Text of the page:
by David Bedein
Jerusalem - What did not work out with the Turks, worked out with the Italians: The Israeli Air Force (IAF) held a joint exercise last week with the Italian Air Force in the Sardinia area.
Twelve IAF planes took part in the exercise, which was planned several months ago, including five F-15i planes, five F-16i planes, a Boeing 707 refueling plane and a Hercules that flew teams and technical equipment.
In the exercise, the Israeli and Italian Air Forces practiced dogfights between the two armies. The exercise was held at the Decimomannu Air Base on Sardinia, which has an advanced system for documenting and studying aerial combat exercises, making it possible to examine the effectiveness of one’s combat doctrine after the exercise.
Israeli Air Force sources said that the exercise was held as part of the IAF’s readiness for coping with long-range threats, as well as keeping the IAF planes operational. The cooperation between Italy and Israel began about a decade ago and, since then, joint training is carried out from time to time by the two air forces.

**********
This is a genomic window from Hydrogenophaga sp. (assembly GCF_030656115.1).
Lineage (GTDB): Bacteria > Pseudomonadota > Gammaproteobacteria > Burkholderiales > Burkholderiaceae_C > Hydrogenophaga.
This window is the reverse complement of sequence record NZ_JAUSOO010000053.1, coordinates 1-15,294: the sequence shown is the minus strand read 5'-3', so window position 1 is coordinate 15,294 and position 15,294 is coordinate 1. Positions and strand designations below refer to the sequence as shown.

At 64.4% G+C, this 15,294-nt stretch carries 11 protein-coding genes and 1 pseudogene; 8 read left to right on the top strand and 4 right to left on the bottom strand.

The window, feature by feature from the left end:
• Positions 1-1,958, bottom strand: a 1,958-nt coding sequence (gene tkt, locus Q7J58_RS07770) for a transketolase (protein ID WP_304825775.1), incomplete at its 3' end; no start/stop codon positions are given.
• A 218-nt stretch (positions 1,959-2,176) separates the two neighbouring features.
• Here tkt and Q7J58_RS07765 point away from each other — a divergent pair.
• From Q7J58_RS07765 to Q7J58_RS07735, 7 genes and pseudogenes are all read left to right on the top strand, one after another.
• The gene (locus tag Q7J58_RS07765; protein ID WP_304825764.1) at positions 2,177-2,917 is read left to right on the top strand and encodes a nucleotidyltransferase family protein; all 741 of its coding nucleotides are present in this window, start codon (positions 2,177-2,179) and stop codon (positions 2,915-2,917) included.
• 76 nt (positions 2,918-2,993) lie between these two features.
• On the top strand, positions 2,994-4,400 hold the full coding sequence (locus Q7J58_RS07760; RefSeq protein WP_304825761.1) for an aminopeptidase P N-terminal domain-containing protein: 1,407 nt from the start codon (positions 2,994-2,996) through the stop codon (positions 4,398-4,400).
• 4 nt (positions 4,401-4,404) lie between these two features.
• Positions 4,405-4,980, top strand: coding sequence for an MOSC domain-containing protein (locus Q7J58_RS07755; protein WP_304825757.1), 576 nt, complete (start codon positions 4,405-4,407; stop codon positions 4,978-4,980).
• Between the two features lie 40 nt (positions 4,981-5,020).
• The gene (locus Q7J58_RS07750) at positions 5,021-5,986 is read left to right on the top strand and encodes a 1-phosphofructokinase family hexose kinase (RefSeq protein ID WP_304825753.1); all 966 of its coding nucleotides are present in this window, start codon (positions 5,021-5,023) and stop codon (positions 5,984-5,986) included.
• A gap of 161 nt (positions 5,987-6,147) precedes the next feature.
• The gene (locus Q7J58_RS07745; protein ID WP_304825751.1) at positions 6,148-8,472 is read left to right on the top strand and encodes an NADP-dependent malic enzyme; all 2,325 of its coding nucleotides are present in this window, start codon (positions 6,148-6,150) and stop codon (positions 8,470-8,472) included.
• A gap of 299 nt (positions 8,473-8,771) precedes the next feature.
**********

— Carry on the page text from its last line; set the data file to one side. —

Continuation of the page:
The tendency in the Israeli Air Force in the recent period has been to expand the IAF’s participation in international exercises. This is with the aim of practicing long-range flights and battles against pilots from other countries, who employ different combat doctrines than the IDF.
For example, three months ago the IAF participated in the Red Flag exercise in the U.S., in which long sorties, refueling and dogfights were practiced. The exercise was declared a success by Israeli officials, and that Israeli pilots usually achieve good results in exercises of this kind.
In addition, the French weekly L’Express reported this past May that the IAF carried out an exercise over Gibraltar, at a distance of 3,800 kilometers from Israel. The report stated this showed Israel was practicing the possibility of a strike on Iran.
View the original article in the Philadelphia Bulletin